Why listening is sometimes thought to be painful. Reasons why at times listening does not get any deeper and two tips that we can use to become better listeners both at work and at home.
The situation that inspired me to talk about this subject.
[0:32] I was observing a negotiation between two different departments in an organisation. Let’s call one of the person I was observing, Bob.
On the surface, Bob was an extremely inspiring person who was very captivating in his speech. He came into the meeting, gave context, spoke about the big picture, and was really engaging the other person with his talk. He also said a lot of inclusive things like “I really want us to solve this.” However, Bob kept talking and gave no space to the other person. He asked questions in a way that implied it was a no-brainer that everything would happen on time.
When we ask questions from a place of only what we want to hear, then we will only hear what we want to hear. Bob wasn’t connected with the reality, and the reality was that the project was going to be delayed by two years. Until the end of the meeting, Bob didn’t even hear that.
“We miss information, and suddenly it comes back to us at a time when we’re absolutely taken by surprise. The disconnection happens because we only allow information that we want to seek.”
If you have someone who is pretty compliant on the other side, they don’t want to give you bad news. Especially if it is someone who reports to you, you’re not going to hear some things.
The two main reasons why the listening did not get any deeper in Bob’s case.
- [4:42] Bob is someone who is a little bit impatient. He just wanted to go faster in his goals and was very narrowly focused. Therefore, he asked questions like “Is this done?” and “Where are we on this?” These questions are open yet closed to his own goals. Sometimes, things are not just a straight path in an organization, and we need to deviate into something else. However, we think that if we listen to something completely different, then we’re wasting our time.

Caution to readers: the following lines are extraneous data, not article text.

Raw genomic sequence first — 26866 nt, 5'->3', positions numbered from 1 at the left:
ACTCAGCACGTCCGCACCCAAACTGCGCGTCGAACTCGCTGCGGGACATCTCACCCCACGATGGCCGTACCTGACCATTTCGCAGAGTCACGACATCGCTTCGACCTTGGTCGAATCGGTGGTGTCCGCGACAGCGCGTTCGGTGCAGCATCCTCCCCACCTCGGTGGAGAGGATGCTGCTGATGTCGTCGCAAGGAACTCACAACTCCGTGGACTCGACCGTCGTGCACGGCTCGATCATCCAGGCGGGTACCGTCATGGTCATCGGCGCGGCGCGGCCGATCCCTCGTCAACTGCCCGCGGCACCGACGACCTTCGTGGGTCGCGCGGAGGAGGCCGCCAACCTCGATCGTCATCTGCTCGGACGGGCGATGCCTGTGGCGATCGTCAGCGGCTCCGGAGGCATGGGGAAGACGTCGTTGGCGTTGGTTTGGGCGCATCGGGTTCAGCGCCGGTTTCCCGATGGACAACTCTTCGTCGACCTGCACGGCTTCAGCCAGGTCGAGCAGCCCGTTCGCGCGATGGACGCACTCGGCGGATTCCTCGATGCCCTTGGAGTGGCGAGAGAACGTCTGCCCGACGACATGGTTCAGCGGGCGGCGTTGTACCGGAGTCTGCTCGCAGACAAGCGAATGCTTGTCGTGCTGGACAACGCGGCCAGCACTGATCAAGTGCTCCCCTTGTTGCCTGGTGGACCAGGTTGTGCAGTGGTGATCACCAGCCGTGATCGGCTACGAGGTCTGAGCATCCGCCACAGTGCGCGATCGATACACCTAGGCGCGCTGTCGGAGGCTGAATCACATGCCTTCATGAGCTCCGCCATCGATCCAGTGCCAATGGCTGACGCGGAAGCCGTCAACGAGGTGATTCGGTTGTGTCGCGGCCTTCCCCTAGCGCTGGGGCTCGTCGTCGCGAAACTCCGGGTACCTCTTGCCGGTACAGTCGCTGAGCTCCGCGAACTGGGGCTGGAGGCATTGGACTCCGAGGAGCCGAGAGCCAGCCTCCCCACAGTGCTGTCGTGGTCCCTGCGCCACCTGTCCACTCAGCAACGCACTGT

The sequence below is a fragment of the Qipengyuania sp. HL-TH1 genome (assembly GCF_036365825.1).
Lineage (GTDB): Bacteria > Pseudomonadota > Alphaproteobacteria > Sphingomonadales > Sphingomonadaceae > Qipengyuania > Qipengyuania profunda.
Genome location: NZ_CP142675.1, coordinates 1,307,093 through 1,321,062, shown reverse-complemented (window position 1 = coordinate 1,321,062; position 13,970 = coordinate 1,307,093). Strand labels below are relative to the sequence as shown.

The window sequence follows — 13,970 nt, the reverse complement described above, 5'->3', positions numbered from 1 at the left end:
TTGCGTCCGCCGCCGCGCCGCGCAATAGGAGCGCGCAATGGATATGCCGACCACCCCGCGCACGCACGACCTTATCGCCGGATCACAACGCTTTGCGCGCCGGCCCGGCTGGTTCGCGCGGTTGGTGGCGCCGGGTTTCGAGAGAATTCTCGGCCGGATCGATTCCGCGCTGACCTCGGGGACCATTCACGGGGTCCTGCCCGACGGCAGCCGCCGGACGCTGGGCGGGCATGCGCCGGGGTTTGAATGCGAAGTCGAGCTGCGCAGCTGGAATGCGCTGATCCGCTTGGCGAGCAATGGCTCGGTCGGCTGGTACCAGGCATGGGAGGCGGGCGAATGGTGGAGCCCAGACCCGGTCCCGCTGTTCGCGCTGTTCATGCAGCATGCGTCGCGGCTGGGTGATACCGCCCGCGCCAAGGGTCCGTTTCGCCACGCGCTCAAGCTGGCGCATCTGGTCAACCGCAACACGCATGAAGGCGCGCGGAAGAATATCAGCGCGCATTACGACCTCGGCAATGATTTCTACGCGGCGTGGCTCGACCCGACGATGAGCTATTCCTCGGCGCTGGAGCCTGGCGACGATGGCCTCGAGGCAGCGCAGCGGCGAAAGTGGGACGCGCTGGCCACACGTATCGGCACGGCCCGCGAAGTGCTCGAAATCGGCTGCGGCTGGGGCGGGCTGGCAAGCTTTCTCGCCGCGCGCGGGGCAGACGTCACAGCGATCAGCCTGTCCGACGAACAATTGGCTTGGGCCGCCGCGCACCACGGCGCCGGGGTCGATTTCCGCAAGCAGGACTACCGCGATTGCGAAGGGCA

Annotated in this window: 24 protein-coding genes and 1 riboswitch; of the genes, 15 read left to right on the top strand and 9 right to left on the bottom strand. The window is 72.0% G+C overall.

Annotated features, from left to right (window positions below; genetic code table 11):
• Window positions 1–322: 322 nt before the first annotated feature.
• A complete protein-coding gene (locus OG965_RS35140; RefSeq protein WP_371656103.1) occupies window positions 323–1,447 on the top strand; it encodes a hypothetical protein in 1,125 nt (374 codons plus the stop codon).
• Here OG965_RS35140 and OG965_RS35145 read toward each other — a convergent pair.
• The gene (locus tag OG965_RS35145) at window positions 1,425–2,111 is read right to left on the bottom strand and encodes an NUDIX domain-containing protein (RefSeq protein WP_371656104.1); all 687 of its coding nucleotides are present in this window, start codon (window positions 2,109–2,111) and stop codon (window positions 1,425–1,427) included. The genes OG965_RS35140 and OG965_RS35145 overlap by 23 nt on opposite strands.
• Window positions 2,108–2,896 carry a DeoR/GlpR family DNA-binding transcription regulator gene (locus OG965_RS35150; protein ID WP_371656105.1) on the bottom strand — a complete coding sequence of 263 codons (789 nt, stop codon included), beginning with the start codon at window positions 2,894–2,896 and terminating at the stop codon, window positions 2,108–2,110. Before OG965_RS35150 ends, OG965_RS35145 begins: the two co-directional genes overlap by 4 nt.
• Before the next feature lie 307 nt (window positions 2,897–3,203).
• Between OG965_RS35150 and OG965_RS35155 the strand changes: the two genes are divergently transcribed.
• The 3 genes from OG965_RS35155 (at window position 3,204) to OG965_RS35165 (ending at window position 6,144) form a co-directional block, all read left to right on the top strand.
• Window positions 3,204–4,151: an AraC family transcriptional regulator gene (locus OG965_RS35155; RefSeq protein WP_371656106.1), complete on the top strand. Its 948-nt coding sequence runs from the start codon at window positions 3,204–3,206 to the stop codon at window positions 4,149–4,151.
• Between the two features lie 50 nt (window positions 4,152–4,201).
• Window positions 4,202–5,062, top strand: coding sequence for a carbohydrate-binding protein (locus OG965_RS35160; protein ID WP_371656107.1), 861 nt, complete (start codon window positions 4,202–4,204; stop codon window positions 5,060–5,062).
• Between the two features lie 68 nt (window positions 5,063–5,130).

- He had the assumption that if he opened his door and stepped out of his room, he would be stepping out of his territory and into the other person’s shoes. He thought that if he experienced what the other person was, he might lose his perspective and goals.
“The painful part of listening is that we have to change the way we have been built; we have to change the way we have been listening. If we truly listen to the other person, then we start to create a new reality that becomes a reality for both of us. We start to create a new perspective which includes different perspectives.”
Listening can be painful because:
- Sometimes we can’t go as fast as we wish to.
- We have to, at times, change our ideas, beliefs, and the way we are doing things.
There is a false assumption that listening at a deeper level is painful, but actually, it’s not painful: it’s pure joy. We start to co-create with the other person and discover new things.
We won’t lose our assertive position just because we are opening our hearts and listening to the other person.
“If you can trust yourself that you are capable of handling your emotions and, at the same time, making the right choices, then listening empathetically can truly build much more co-creativity and expand our minds.”
Two tips to help you listen more deeply
- [8:31] Remembering that: Slow is fast. Bob had the assumption that if he took time to listen, he wouldn’t get everything done in his day. Actually, knowing that the project was going to be delayed would have helped him organize, plan, and support his partner.
- Use a lot more silence than you think you do in meetings. We are often uncomfortable with silence, so we try to fill the spaces. Silence allows the other person to break bad news and encourages other people to speak up.